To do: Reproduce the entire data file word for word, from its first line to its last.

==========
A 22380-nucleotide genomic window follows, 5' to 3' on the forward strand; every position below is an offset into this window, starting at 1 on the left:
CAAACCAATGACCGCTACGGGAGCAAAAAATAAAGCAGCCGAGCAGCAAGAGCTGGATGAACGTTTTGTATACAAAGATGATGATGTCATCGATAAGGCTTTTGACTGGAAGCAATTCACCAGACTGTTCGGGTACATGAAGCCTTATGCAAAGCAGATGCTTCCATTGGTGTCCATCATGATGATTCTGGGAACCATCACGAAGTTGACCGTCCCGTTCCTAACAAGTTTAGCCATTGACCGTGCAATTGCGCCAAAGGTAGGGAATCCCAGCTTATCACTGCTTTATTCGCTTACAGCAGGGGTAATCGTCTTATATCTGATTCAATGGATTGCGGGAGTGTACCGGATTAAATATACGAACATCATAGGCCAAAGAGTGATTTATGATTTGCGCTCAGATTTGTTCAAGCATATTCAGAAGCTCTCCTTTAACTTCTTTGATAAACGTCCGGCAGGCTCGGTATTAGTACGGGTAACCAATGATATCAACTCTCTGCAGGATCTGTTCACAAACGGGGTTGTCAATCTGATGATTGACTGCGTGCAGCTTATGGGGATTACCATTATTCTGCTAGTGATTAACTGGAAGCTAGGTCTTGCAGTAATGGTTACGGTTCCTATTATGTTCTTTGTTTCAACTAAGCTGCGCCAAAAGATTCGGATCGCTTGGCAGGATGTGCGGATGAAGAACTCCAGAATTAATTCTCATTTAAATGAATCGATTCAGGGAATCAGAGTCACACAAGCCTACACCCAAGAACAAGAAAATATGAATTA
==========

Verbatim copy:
A 22380-nucleotide genomic window follows, 5' to 3' on the forward strand; every position below is an offset into this window, starting at 1 on the left:
CAAACCAATGACCGCTACGGGAGCAAAAAATAAAGCAGCCGAGCAGCAAGAGCTGGATGAACGTTTTGTATACAAAGATGATGATGTCATCGATAAGGCTTTTGACTGGAAGCAATTCACCAGACTGTTCGGGTACATGAAGCCTTATGCAAAGCAGATGCTTCCATTGGTGTCCATCATGATGATTCTGGGAACCATCACGAAGTTGACCGTCCCGTTCCTAACAAGTTTAGCCATTGACCGTGCAATTGCGCCAAAGGTAGGGAATCCCAGCTTATCACTGCTTTATTCGCTTACAGCAGGGGTAATCGTCTTATATCTGATTCAATGGATTGCGGGAGTGTACCGGATTAAATATACGAACATCATAGGCCAAAGAGTGATTTATGATTTGCGCTCAGATTTGTTCAAGCATATTCAGAAGCTCTCCTTTAACTTCTTTGATAAACGTCCGGCAGGCTCGGTATTAGTACGGGTAACCAATGATATCAACTCTCTGCAGGATCTGTTCACAAACGGGGTTGTCAATCTGATGATTGACTGCGTGCAGCTTATGGGGATTACCATTATTCTGCTAGTGATTAACTGGAAGCTAGGTCTTGCAGTAATGGTTACGGTTCCTATTATGTTCTTTGTTTCAACTAAGCTGCGCCAAAAGATTCGGATCGCTTGGCAGGATGTGCGGATGAAGAACTCCAGAATTAATTCTCATTTAAATGAATCGATTCAGGGAATCAGAGTCACACAAGCCTACACCCAAGAACAAGAAAATATGAATTA